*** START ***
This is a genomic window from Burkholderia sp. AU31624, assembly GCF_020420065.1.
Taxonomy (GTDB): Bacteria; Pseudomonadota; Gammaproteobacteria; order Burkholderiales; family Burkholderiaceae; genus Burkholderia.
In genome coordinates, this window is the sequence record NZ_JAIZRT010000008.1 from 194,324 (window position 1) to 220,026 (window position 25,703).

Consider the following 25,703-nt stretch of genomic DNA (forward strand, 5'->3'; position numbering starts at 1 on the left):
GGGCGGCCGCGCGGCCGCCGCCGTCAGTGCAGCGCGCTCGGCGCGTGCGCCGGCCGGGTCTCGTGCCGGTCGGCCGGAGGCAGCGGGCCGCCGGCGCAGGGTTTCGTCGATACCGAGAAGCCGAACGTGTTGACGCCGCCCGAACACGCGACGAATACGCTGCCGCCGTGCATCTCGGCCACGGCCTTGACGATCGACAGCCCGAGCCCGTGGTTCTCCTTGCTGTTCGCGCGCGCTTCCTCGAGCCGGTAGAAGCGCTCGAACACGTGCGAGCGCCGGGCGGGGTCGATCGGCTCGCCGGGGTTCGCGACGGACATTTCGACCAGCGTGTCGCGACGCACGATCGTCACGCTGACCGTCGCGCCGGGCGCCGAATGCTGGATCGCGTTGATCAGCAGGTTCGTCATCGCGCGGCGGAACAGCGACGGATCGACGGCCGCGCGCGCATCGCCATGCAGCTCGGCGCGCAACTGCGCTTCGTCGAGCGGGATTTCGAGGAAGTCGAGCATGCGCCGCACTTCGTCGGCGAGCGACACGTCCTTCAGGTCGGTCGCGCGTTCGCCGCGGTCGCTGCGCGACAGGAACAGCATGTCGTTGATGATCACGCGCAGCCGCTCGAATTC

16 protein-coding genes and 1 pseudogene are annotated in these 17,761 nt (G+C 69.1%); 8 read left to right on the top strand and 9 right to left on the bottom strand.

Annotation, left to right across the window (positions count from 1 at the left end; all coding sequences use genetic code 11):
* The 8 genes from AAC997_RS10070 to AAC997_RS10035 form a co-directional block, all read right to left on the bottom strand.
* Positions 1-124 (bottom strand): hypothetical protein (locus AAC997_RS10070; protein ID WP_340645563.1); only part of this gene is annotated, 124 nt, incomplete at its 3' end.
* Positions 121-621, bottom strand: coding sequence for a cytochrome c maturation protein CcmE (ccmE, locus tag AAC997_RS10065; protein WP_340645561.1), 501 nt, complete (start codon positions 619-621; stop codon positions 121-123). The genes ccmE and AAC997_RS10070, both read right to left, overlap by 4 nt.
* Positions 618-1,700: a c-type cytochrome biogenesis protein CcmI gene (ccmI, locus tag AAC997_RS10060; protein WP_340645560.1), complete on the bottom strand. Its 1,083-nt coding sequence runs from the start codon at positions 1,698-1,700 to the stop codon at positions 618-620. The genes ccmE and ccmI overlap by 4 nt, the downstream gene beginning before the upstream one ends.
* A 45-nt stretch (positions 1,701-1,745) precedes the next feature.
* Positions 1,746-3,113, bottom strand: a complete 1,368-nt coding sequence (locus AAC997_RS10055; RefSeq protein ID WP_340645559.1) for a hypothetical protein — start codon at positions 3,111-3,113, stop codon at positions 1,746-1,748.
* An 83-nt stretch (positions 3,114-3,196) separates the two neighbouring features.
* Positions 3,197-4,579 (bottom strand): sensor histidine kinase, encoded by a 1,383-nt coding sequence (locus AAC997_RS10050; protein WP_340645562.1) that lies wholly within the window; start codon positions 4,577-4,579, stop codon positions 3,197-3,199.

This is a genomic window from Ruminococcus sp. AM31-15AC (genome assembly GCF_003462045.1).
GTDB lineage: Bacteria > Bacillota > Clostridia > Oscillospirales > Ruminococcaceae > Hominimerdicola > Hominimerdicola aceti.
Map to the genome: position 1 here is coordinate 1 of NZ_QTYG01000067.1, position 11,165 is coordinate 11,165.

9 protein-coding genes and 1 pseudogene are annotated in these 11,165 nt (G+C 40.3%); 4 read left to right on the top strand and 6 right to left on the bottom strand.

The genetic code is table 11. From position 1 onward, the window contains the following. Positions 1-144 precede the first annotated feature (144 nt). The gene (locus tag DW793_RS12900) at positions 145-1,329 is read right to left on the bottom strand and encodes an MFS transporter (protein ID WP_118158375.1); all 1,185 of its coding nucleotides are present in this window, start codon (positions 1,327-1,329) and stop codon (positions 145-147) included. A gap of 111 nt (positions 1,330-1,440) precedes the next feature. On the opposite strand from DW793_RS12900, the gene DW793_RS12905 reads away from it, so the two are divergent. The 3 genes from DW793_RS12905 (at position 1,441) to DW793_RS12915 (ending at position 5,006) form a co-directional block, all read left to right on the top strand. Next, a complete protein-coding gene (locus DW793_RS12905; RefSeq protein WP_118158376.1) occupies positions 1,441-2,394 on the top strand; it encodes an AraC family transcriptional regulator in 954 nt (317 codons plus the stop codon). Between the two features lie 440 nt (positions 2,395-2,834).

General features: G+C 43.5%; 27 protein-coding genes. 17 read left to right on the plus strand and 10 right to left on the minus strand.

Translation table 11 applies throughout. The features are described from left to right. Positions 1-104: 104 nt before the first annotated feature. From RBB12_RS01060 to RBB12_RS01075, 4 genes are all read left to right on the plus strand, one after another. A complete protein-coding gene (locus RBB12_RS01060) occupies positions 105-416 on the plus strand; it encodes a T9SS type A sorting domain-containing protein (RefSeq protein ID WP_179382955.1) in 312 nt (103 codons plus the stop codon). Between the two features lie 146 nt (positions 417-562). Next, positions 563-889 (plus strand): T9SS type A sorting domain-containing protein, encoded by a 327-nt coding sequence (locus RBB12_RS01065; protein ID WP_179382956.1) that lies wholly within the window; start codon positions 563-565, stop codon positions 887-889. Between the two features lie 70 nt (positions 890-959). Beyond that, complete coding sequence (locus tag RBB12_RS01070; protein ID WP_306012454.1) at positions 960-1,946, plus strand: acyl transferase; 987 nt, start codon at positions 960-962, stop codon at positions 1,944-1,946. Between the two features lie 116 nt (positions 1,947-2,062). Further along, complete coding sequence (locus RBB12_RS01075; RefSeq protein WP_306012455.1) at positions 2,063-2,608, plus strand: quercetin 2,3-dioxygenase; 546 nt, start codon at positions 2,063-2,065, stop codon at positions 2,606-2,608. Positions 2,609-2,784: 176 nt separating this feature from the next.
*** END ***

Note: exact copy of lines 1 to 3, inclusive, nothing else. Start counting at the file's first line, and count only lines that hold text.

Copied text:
This is a genomic window from Burkholderia sp. AU31624, assembly GCF_020420065.1.
Taxonomy (GTDB): Bacteria; Pseudomonadota; Gammaproteobacteria; order Burkholderiales; family Burkholderiaceae; genus Burkholderia.
In genome coordinates, this window is the sequence record NZ_JAIZRT010000008.1 from 194,324 (window position 1) to 220,026 (window position 25,703).